The Federal Reserve is an independent organization and Yellen last week denounced Trump's previous claim that she was considering politics when making decisions about interest rates.

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3:55 p.m.

Donald Trump is once again pushing back on characterizations by his Democratic rivals that he's too cozy with Russian President Vladimir Putin.

He says at a rally in Henderson, Nevada, that people say, "Donald Trump loves Putin. I don't love, I don't hate, we'll see how it works."

Trump says that maybe he and Putin will have "a good relationship. Maybe we'll have a horrible relationship. Maybe we'll have a relationship right in the middle."

But he is repeating his willingness to work with the strongman to combat Islamic State group militants despite disagreements between the two countries.

Trump says, "If we got along with Russia and Russia went out with us and knocked the hell out of ISIS, that's OK with me."

Washington this week suspended direct U.S.-Russian talks on a Syria cease-fire in a move blamed on Russia's rejection of diplomacy in favor of helping the Assad government.

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3:50 p.m.

Republican Mike Pence has emerged from the vice presidential debate newly energized.

He's set on winning over small-town and rural conservatives in big, influential states for Donald Trump.

But the praise Pence is receiving after Tuesday's debate is also an awkward reminder of Trump's failings in his own debate. Unlike Trump, the understated Pence kept calm during the debate, never getting riled during the stream of attacks from Democratic vice presidential nominee Tim Kaine.

That has some Republicans wishing he was atop the ticket — and thinking that he may be in the future if Trump doesn't win this year.

Pence kept up his subdued tone on a bus tour Wednesday through Virginia, Pennsylvania and Ohio.

At a Virginia rally, he joked: "I'm the other face on the bus."

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3:35 p.m.

Donald Trump is taking credit for Mike Pence's strong debate performance because it was "my first hire."

Trump, speaking Wednesday in Nevada, said Pence did "an incredible job" and "I'm getting a lot of credit" because the Indiana governor was his choice to be vice president.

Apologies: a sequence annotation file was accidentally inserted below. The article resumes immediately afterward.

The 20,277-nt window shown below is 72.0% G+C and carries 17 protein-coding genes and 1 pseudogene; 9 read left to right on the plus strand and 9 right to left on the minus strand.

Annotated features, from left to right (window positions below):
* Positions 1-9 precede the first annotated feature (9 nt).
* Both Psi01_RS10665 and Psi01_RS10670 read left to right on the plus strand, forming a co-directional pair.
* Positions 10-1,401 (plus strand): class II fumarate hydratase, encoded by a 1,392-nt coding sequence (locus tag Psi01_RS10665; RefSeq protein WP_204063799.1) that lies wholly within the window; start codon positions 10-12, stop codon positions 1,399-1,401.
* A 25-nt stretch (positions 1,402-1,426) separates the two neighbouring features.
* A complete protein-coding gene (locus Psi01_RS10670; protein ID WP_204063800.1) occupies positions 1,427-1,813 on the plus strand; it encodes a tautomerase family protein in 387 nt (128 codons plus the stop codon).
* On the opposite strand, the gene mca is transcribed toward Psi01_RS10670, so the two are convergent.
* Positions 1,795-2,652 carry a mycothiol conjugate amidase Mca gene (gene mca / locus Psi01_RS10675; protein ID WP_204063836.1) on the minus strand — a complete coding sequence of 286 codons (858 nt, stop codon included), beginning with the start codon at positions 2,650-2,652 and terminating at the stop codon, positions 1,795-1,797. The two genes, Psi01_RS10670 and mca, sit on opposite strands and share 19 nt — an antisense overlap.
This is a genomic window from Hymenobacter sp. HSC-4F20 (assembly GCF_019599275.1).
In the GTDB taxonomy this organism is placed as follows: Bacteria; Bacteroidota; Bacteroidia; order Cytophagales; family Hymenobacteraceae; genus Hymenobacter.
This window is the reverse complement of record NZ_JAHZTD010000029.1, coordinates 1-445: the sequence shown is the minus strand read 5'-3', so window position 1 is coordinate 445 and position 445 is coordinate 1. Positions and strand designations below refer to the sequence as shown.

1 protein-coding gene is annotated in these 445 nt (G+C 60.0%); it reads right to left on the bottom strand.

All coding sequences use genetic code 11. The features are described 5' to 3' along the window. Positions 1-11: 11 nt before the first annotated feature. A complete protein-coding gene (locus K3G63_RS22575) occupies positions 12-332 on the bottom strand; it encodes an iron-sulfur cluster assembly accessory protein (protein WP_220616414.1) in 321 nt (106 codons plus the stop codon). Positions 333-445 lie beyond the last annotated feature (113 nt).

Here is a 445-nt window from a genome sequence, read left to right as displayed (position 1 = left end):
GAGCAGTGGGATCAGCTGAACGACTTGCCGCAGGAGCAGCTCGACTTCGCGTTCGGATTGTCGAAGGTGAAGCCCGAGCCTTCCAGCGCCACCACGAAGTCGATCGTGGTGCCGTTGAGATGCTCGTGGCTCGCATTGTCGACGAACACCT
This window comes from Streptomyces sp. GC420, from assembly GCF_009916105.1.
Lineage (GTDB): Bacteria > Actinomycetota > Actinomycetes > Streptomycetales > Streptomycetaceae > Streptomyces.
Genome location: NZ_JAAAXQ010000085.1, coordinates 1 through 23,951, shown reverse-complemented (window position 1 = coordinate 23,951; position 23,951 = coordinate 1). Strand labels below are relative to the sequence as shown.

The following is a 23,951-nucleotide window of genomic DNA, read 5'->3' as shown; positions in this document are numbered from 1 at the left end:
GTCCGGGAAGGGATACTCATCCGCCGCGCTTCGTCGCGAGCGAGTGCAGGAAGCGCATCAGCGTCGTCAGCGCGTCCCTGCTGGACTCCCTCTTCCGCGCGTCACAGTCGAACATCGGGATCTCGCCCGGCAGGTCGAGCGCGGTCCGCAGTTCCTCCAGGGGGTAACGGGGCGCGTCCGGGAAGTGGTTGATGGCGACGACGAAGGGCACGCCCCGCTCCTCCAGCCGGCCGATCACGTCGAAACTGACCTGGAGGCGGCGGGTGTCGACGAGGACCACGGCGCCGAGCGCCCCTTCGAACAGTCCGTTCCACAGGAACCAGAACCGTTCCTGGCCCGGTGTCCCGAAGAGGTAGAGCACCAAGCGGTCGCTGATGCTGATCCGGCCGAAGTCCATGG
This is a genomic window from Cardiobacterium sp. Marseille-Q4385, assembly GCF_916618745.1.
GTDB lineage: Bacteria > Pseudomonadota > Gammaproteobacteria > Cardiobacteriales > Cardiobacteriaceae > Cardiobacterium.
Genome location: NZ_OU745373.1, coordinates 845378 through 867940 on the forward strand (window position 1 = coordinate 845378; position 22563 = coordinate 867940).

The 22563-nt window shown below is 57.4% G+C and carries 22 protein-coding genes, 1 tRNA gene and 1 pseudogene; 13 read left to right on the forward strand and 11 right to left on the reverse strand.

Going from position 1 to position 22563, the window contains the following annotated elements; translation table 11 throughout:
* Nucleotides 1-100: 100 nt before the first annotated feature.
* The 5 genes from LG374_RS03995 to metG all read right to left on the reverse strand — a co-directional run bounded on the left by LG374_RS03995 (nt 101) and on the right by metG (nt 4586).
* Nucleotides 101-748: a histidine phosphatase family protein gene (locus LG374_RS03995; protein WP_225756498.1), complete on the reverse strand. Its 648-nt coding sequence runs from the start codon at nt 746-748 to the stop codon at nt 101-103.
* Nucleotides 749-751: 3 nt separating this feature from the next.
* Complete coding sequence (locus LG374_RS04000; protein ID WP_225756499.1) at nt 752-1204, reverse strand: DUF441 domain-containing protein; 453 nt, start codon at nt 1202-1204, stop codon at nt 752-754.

The Republican nominee also said that Tuesday's debate allowed voters "to look first-hand at my judgment." And he said "you need judgment for people, for deals."

Trump chose Pence in July after days of very public ruminations about whom he should select as a running mate.

Pence squared off with Democrat Virginia Senator Tim Kaine in the lone vice presidential debate. Trump will hold his second debate with Hillary Clinton on Sunday in St. Louis.

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3:30 p.m.

Mike Pence is making a pit stop — that is, barbecue pit stop — in the northwest Virginia city of Harrisonburg.

Pence stopped at the Bar-BQ Ranch, a roadside restaurant where a sign proclaims: "Pigs are beautiful."

Pence and his daughter Charlotte -- followed by Secret Service and press --grabbed pulled pork sandwiches, topped with coleslaw, and worked the late lunch group at the 68--year-old joint popular with the James Madison University crowd.

Pence poked his head through the order window and said: "I've heard you got some good barbecue here."

Pence stopped to talk to Gerald Spence, a JMU math instructor. Spence congratulated Pence on his debate performance against Tim Kaine the night before. He said: "You laid some good ones on him."

Pence replied: "I did my best."

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2:21 p.m.

Donald Trump is praising his running Mike Pence's performance in the vice presidential debate.

The Republican nominee, speaking Wednesday at a church in Las Vegas, said he was "very proud" to watch his running mate square off against Hillary Clinton's ticket mate, Tim Kaine.